The aesthetic maximalism of the film charmed me initially, and later made me wary. It simultaneously keeps your attention and distracts you from that fact that the moral of the story is fairly elementary. Like jangling keys in front of a baby. As James Grieg wrote in a recent essay for Dazed about how everyone needs to grow up, seeking out whatever’s most palatable and stimulating “makes you a more pliant consumer. … Children are the perfect customers: suggestible, impulsive, driven by an insatiable and replenishable desire for pleasure.” There may be nothing inherently wrong with the accessible and the marketable, but our world will feel a lot flatter if it becomes subsumed by those forces. It’s fun to just enjoy things, but shallow, too.
Whenever I see those big corny tags in my neighborhood telling me I AM ENOUGH, I think about another bit of street art that actually manages to move me whenever I see it. It’s on a blue-painted piece of plywood, part of some scaffolding erected around an apartment that burned down last year, tragically killing a beloved local known as Ms. Pearl, who was 74. People started painting and decorating the wood with tributes to her, and on the bottom right there is a note scratched in black chalk, messy and human:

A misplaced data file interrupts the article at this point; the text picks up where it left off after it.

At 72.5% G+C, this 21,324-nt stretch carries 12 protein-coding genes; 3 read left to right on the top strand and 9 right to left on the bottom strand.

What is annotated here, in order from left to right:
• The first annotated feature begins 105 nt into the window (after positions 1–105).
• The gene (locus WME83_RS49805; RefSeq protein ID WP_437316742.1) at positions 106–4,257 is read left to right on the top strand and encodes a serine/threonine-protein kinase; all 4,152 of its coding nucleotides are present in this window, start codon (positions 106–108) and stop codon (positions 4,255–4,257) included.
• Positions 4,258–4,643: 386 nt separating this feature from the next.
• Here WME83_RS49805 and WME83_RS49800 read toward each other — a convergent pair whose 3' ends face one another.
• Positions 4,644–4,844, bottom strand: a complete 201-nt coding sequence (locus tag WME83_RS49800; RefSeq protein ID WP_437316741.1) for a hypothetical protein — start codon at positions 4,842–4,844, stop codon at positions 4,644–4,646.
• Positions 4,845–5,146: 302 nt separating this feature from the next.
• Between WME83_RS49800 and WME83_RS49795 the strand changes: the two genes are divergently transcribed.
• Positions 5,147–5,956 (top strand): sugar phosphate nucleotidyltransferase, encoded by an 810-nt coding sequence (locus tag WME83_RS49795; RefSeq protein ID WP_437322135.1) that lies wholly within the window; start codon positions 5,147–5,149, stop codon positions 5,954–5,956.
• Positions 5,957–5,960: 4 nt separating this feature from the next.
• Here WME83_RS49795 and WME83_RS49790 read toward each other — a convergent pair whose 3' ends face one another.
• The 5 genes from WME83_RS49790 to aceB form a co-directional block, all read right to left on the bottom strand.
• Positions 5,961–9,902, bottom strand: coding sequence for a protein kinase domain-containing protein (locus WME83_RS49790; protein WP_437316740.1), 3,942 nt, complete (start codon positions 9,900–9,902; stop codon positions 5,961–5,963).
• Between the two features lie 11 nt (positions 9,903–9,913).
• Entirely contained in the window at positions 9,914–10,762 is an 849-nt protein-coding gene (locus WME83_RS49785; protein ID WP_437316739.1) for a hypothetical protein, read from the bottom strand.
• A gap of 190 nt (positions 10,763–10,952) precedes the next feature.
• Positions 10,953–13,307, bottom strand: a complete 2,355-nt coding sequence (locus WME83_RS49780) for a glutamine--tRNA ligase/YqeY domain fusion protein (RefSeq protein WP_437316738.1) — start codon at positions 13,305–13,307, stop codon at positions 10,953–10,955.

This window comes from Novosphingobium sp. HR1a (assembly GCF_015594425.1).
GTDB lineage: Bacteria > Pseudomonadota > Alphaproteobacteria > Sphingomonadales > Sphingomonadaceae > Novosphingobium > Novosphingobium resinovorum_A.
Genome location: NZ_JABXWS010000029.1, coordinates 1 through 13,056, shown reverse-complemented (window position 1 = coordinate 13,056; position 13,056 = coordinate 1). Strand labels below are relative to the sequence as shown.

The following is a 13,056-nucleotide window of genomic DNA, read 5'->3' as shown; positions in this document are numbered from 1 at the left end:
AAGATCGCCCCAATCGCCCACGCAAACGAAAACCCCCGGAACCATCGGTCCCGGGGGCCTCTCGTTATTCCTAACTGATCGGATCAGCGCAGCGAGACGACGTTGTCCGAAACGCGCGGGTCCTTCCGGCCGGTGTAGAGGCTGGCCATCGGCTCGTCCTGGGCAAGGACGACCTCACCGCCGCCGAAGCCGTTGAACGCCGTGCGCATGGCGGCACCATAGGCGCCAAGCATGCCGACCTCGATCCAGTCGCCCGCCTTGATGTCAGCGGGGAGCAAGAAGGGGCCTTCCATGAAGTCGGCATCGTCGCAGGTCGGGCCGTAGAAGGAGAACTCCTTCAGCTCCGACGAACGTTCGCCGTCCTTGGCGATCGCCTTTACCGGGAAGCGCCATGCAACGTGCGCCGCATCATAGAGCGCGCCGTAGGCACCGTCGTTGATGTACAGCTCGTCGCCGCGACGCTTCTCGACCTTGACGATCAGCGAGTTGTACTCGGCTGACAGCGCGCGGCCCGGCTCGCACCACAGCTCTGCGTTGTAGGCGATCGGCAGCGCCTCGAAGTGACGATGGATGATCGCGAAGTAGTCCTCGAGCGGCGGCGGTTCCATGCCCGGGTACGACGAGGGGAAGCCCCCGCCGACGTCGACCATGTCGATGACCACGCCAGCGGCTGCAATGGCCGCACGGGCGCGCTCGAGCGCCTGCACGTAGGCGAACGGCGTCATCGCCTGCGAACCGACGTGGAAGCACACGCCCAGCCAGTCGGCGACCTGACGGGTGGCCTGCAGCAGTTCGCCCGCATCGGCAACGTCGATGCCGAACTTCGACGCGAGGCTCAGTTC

You were in your 30’s,
You gave me a hug.
And I woke up.
I think about what this poem means all the time. Did its author dream of Pearl being younger, and then wake up? Did this really happen 40 years ago, when the warmth of Ms. Pearl’s embrace, never forgotten, served as some kind of wake-up call? Something else? The words leave so much to the imagination, concerned only with expressing something true rather than aesthetically pleasing. There’s no right way to read them. They invite reflection and curiosity in a way cliche never could.
My favorite article I read last week was “A Coup at the Westview News,” by Zach Helfand for The New Yorker, an incredible story about a local West Village paper, its 95-year-old owner, and the drama swirling around him. Last Friday’s 15 things also included an interview I did last week, my new favorite post-work back stretch, a home product I’d never heard of before, and more. The rec of the week was where to buy great artwork and prints online that aren’t soulless and mass-produced. Thank you for so many great suggestions!!
And in case you missed it, last week’s podcast was 10 mind-bending takeaways from the last book I read about time and our relationship with it. Next week we’ll be recording Dear Danny, so get your calls and questions in now! Write to me/us here or leave us a voicemail at 802-404-BABY. The magic ticket is to get us all the juicy details in under a minute.
Hope you have a nice Sunday!
Cover art by Anna Bryleva care of Getty